The move comes amid growing calls for the use of fixed-odds betting terminals (FOBTs), dubbed the "crack cocaine of gambling", to be banned or limited.
Glasgow is where most is wagered on the machines and a total of £1400 in bets per capita was played on FOBTs in the city in 2011-12. The total spent is more than £800 million a year.
In a letter to gambling minister Helen Grant, Ladbrokes chief executive Richard Glynn said responsible gambling performance measures would be written into senior executives' remuneration. The letter also included a pledge to promote the industry's Code for Responsible Gambling in hundreds of shop windows.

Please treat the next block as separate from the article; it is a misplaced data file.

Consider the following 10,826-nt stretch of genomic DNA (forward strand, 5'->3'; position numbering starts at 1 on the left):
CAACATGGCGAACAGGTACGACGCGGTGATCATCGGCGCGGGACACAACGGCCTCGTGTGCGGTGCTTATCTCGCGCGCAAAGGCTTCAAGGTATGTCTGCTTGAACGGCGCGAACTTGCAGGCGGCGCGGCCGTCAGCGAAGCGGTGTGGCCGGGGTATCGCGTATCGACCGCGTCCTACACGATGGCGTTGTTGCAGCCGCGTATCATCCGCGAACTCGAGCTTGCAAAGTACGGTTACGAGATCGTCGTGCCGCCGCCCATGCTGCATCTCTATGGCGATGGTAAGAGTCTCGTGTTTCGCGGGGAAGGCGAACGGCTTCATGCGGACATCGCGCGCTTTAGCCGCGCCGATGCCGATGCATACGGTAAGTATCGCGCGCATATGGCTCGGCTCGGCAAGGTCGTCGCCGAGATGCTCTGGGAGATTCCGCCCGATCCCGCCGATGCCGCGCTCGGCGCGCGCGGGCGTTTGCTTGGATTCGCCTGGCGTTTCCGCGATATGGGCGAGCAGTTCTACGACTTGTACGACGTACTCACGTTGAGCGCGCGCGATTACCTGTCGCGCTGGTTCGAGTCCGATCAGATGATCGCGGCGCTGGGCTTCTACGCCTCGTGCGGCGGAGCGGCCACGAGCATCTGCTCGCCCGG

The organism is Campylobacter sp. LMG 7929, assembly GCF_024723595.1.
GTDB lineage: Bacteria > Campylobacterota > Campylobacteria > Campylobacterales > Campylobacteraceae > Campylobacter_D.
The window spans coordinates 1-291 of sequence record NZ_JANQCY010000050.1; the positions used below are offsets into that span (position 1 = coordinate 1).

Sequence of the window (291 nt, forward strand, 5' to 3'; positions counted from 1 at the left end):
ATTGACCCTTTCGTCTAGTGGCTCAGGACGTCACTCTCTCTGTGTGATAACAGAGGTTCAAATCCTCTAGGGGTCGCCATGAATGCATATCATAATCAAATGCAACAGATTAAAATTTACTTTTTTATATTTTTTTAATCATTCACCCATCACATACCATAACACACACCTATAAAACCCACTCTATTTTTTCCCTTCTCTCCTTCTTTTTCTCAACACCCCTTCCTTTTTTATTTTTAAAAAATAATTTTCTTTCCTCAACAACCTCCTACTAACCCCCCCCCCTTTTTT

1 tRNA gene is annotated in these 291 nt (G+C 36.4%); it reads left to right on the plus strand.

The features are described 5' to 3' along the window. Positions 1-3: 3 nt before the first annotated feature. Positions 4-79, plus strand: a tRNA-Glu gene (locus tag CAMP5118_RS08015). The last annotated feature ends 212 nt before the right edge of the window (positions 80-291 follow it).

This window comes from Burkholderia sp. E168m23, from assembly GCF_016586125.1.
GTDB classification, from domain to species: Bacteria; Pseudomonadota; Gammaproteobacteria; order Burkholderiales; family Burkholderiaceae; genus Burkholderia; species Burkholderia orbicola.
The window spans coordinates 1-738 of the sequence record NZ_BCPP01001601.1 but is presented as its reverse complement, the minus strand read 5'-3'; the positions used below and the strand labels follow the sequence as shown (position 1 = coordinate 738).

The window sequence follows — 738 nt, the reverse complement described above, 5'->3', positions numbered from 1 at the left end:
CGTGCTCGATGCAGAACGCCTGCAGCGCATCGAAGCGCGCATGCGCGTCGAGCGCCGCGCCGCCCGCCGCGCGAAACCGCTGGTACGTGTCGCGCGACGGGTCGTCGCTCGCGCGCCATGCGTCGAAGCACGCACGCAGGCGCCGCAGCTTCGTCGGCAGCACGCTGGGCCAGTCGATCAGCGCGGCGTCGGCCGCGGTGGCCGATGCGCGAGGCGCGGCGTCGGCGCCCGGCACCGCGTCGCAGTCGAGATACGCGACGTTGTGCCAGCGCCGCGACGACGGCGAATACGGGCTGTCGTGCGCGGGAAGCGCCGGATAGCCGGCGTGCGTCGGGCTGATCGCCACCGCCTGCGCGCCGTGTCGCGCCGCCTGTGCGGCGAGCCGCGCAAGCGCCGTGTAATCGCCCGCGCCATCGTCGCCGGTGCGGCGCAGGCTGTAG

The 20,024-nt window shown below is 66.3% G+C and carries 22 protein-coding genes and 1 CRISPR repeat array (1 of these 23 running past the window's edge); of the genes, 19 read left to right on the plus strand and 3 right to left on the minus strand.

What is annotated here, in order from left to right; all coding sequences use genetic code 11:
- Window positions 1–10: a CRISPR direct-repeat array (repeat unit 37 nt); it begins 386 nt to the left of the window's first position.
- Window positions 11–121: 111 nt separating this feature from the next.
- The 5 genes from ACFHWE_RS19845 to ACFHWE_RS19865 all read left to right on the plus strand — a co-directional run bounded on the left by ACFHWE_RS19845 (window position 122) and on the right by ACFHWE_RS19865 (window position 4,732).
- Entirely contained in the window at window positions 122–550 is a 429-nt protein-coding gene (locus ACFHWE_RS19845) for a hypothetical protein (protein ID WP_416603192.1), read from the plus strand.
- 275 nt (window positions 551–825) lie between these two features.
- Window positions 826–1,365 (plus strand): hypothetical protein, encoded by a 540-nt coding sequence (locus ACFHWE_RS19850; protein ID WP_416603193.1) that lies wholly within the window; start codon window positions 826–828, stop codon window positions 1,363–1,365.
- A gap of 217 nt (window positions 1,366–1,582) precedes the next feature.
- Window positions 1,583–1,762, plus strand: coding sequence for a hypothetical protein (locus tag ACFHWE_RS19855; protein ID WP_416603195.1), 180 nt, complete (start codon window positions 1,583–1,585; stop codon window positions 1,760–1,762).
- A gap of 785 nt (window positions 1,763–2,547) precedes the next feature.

In a separate letter, the bosses of Britain's five biggest chains also outlined a series of measures to ensure punters who use the machines do so responsibly. They include enforced breaks with automatic alerts on money and time spent.
The industry letter added: "Problem gambling levels in the UK are low by international standards amounting to around half a per cent of the population, and have not increased since the introduction of gaming machines.
"But we are not complacent as all gambling products have the capacity to cause harm to a small number of individuals."